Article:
Is there a place on the Earth where you will never see the Moon?

There are no places when you would not be able to see at least some phase of the Moon. The exception being if your local geography precluded a view of the southern horizon lower than 30 degrees, for example, if your village was in a canyon or on the north/south side of a mountain range.

The orbit of the Moon is inclined by 5 degrees to the Ecliptic plane, which is in turn tilted at 24 degrees to the celestial equator. This means that in December, the Moon in Taurus is at a declination of as much as +30 degrees, and in June, the Moon could be as low as a declination of -30 degrees. This means that even if you were located at the north pole, the Moon would be seen 30 degrees above the horizon, and a the south pole, by the same amount. From the North and South Poles, the moon would be above the horizon for two weeks at a time from rise to set. This simulated image shows the path around March 1-14 courtesy of The Madison Planetarium.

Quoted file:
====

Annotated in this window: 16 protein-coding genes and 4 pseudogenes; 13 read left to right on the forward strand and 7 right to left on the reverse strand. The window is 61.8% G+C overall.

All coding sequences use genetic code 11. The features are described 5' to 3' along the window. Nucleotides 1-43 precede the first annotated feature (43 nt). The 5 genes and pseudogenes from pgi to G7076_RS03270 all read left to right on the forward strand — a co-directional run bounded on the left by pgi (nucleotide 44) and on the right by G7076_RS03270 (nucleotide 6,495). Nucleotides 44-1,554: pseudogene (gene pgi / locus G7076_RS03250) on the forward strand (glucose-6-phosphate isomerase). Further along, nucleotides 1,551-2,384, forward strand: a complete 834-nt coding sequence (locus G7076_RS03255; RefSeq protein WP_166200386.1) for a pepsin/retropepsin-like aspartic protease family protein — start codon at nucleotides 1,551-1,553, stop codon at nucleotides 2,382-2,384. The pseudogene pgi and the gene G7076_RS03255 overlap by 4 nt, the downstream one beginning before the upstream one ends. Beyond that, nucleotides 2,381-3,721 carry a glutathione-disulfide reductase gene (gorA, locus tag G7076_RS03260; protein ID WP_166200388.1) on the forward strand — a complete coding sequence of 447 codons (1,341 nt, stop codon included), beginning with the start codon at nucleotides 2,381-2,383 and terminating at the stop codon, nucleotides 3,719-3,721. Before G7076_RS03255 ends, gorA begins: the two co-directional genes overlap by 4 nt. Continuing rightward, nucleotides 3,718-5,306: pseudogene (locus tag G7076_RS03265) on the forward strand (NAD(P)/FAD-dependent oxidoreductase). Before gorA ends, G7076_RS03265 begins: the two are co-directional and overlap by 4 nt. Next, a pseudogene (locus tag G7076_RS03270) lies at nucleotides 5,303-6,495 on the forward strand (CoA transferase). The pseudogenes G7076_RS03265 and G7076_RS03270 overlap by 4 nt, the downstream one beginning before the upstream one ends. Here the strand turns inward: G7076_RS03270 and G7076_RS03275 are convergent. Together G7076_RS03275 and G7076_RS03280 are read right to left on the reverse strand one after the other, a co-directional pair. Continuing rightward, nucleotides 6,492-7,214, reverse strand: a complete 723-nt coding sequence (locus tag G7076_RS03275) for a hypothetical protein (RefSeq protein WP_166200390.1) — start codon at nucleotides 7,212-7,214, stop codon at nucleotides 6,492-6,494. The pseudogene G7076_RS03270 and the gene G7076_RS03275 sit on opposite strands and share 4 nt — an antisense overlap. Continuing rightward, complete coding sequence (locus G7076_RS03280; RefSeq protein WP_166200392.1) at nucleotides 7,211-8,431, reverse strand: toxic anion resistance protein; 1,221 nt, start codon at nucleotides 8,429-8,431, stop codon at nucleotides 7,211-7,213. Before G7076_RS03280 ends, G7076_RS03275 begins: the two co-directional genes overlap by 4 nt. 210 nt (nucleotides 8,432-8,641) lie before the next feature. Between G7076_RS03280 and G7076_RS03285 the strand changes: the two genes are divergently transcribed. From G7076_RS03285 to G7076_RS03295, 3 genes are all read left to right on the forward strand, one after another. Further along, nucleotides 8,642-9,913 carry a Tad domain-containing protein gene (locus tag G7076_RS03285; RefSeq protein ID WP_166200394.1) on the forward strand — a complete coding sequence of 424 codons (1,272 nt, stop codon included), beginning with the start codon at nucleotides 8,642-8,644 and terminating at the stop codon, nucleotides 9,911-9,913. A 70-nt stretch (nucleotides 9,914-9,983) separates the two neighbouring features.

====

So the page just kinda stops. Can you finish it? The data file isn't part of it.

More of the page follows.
Return to Dr. Odenwald's FAQ page at the Astronomy Cafe Blog.